Haruka Sakaguchi

Haruka Sakaguchi

Haruka Sakaguchi is a Japanese documentary photographer based in Brooklyn. She was born in Osaka, Japan, and immigrated to the U.S. with her parents when she was three months old.

Haruka’s documentary work focuses on cultural identity and sense of place, and has been published by The New York TimesNational GeographicTIMEThe New YorkerNewsweek, PDN, The Washington Post, BuzzFeed, and more. Her project 1945 was on display at the Nobel Peace Center in Oslo, Norway, from November 2017 through November 2018.

Archive Exhibitions Featuring Haruka Sakaguchi

Asian Americans on Race and The Pandemic

Brooklyn Bridge Park – Pier 1
 archive : 2020

In collaboration with TIME, photographer Haruka Sakaguchi documented the stories of ten New York-based Asian Americans, who share their experiences of racism during the pandemic, and how their perspectives have been shaped by recent Black Lives Matter protests.

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Brooklyn Bridge Park – Emily Warren Roebling Plaza
 archive : 2019

Typecast is a satirical portrait series addressing cultural stereotypes perpetuated by the entertainment industry.

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Annenberg Space for Photography
 archive : Photoville LA

Typecast is a satirical portrait series addressing cultural stereotypes perpetuated by the entertainment industry presented as a Photo Cube exhibition and day portrait session.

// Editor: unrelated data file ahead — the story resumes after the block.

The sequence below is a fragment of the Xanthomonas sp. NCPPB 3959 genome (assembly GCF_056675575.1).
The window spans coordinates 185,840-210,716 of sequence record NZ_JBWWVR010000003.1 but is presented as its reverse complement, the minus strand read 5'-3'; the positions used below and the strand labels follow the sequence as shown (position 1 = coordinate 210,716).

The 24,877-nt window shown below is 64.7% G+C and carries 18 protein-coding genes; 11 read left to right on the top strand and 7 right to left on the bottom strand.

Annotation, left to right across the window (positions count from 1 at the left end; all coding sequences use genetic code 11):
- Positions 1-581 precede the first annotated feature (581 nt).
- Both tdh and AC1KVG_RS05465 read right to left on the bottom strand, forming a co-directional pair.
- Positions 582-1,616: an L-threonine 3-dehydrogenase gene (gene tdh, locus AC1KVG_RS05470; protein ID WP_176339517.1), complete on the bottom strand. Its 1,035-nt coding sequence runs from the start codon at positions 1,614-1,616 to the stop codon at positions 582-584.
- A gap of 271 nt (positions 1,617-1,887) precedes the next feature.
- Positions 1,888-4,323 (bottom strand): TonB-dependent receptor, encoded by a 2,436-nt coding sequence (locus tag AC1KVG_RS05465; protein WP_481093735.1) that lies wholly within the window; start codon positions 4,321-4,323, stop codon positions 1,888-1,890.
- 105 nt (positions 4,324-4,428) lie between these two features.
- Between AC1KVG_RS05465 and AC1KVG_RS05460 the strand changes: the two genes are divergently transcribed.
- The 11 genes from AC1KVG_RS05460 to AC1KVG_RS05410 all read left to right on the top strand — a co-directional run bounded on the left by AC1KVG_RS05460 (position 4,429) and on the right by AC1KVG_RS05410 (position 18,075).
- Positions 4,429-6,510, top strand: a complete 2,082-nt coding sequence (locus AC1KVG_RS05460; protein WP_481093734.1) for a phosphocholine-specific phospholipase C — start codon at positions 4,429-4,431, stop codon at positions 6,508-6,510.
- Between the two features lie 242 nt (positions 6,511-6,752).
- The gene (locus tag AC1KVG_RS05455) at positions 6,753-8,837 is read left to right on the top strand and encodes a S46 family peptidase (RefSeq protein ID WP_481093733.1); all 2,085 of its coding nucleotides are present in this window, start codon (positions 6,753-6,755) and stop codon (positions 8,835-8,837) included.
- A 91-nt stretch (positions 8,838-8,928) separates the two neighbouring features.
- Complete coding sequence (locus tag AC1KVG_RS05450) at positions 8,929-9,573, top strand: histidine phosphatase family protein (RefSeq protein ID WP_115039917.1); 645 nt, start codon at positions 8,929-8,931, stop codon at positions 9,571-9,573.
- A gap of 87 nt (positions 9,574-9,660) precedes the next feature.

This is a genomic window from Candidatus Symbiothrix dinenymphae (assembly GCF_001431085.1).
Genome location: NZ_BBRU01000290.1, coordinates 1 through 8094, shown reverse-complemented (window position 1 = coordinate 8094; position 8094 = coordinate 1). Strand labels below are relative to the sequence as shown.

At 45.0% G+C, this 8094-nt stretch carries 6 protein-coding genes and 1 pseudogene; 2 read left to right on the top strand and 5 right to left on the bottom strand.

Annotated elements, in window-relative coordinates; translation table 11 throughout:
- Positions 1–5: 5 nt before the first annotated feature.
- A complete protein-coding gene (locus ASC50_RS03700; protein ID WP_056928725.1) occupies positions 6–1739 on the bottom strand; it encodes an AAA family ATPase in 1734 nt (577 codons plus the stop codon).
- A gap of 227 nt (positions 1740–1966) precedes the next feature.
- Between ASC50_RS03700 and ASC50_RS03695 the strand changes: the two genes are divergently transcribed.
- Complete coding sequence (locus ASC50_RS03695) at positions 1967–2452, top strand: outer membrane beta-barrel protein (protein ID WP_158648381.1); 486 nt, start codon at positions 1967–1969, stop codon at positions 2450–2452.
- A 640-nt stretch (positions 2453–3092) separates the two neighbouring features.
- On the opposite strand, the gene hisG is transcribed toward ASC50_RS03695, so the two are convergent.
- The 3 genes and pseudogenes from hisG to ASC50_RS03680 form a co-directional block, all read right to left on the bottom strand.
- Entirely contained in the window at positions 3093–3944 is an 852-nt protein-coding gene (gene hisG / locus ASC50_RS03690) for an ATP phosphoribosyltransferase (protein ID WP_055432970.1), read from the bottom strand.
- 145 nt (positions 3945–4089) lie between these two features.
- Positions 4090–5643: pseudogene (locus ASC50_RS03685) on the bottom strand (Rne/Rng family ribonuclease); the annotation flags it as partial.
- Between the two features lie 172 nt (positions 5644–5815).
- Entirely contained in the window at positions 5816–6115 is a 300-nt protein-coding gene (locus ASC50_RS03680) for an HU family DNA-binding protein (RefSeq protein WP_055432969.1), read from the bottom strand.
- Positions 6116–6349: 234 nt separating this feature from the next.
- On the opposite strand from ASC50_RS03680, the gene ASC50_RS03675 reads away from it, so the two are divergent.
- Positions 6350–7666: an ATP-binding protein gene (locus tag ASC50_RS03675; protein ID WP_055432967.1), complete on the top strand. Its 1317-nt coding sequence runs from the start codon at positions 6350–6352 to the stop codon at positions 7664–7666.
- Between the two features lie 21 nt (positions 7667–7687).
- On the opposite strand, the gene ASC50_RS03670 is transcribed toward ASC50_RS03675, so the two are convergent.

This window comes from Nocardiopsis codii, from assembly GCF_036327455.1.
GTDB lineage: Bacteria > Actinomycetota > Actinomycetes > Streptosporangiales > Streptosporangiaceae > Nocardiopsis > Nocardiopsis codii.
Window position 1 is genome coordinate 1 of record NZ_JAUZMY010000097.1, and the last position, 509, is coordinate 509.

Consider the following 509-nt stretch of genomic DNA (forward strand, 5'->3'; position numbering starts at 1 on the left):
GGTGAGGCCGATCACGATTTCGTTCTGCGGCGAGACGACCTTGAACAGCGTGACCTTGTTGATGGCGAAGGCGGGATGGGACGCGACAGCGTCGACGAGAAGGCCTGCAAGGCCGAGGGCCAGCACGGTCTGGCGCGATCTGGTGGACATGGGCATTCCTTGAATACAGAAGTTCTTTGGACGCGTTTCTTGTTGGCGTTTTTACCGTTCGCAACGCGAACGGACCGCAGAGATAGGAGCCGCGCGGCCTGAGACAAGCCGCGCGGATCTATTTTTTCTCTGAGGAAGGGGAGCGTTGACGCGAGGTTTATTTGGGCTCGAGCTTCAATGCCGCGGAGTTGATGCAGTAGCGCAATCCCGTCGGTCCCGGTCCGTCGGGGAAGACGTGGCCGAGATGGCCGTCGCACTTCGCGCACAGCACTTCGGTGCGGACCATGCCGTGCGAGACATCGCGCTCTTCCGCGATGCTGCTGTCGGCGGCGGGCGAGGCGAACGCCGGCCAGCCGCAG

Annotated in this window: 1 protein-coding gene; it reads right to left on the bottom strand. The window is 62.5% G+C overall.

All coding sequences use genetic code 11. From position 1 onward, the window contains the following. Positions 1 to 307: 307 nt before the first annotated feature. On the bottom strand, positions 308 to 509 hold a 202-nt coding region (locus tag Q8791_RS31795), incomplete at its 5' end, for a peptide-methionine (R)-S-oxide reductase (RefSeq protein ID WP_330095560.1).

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Archive Sessions and Events Featuring Haruka Sakaguchi

Oct 82021

Disruptive Creativity Talk (ENCORE RECORDING)

Discover how to use photography as a form of self-care and embrace the challenges encountered as opportunities

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Oct 32020

Asian Americans Reflect on Seeing Themselves, Race, and the Pandemic

New York-based Asian Americans who shared their experiences of pandemic-fueled racism with TIME gather for a virtual roundtable discussion on contextualizing anti-Asian racism during the coronavirus pandemic.

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Apr 282019

TYPECAST Photo Shoot

This event is designed for actors of color who are interested in being photographed twice; once in the role they tend to get typecast, and again in their idea of a “dream” role.

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